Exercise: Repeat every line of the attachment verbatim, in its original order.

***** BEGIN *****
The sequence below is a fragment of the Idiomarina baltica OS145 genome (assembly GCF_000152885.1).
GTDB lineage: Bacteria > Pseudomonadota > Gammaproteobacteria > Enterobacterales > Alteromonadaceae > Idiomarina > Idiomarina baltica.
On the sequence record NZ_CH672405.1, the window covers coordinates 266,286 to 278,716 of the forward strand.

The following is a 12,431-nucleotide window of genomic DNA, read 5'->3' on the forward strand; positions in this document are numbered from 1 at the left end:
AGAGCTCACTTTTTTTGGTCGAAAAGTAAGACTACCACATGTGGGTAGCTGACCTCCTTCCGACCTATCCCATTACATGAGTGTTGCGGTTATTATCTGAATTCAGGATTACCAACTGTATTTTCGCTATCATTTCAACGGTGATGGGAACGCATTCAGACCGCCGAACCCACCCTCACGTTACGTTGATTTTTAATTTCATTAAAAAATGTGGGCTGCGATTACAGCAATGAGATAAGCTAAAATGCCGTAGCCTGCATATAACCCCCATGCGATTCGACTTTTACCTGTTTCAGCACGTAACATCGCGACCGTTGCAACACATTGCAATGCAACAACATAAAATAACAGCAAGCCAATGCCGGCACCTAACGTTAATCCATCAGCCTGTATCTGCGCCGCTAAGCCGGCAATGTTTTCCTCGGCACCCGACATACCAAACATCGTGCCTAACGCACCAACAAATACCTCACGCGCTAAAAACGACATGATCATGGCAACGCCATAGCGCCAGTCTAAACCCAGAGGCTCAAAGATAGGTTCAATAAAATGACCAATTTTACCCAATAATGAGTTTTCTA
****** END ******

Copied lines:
The sequence below is a fragment of the Idiomarina baltica OS145 genome (assembly GCF_000152885.1).
GTDB lineage: Bacteria > Pseudomonadota > Gammaproteobacteria > Enterobacterales > Alteromonadaceae > Idiomarina > Idiomarina baltica.
On the sequence record NZ_CH672405.1, the window covers coordinates 266,286 to 278,716 of the forward strand.

The following is a 12,431-nucleotide window of genomic DNA, read 5'->3' on the forward strand; positions in this document are numbered from 1 at the left end:
AGAGCTCACTTTTTTTGGTCGAAAAGTAAGACTACCACATGTGGGTAGCTGACCTCCTTCCGACCTATCCCATTACATGAGTGTTGCGGTTATTATCTGAATTCAGGATTACCAACTGTATTTTCGCTATCATTTCAACGGTGATGGGAACGCATTCAGACCGCCGAACCCACCCTCACGTTACGTTGATTTTTAATTTCATTAAAAAATGTGGGCTGCGATTACAGCAATGAGATAAGCTAAAATGCCGTAGCCTGCATATAACCCCCATGCGATTCGACTTTTACCTGTTTCAGCACGTAACATCGCGACCGTTGCAACACATTGCAATGCAACAACATAAAATAACAGCAAGCCAATGCCGGCACCTAACGTTAATCCATCAGCCTGTATCTGCGCCGCTAAGCCGGCAATGTTTTCCTCGGCACCCGACATACCAAACATCGTGCCTAACGCACCAACAAATACCTCACGCGCTAAAAACGACATGATCATGGCAACGCCATAGCGCCAGTCTAAACCCAGAGGCTCAAAGATAGGTTCAATAAAATGACCAATTTTACCCAATAATGAGTTTTCTA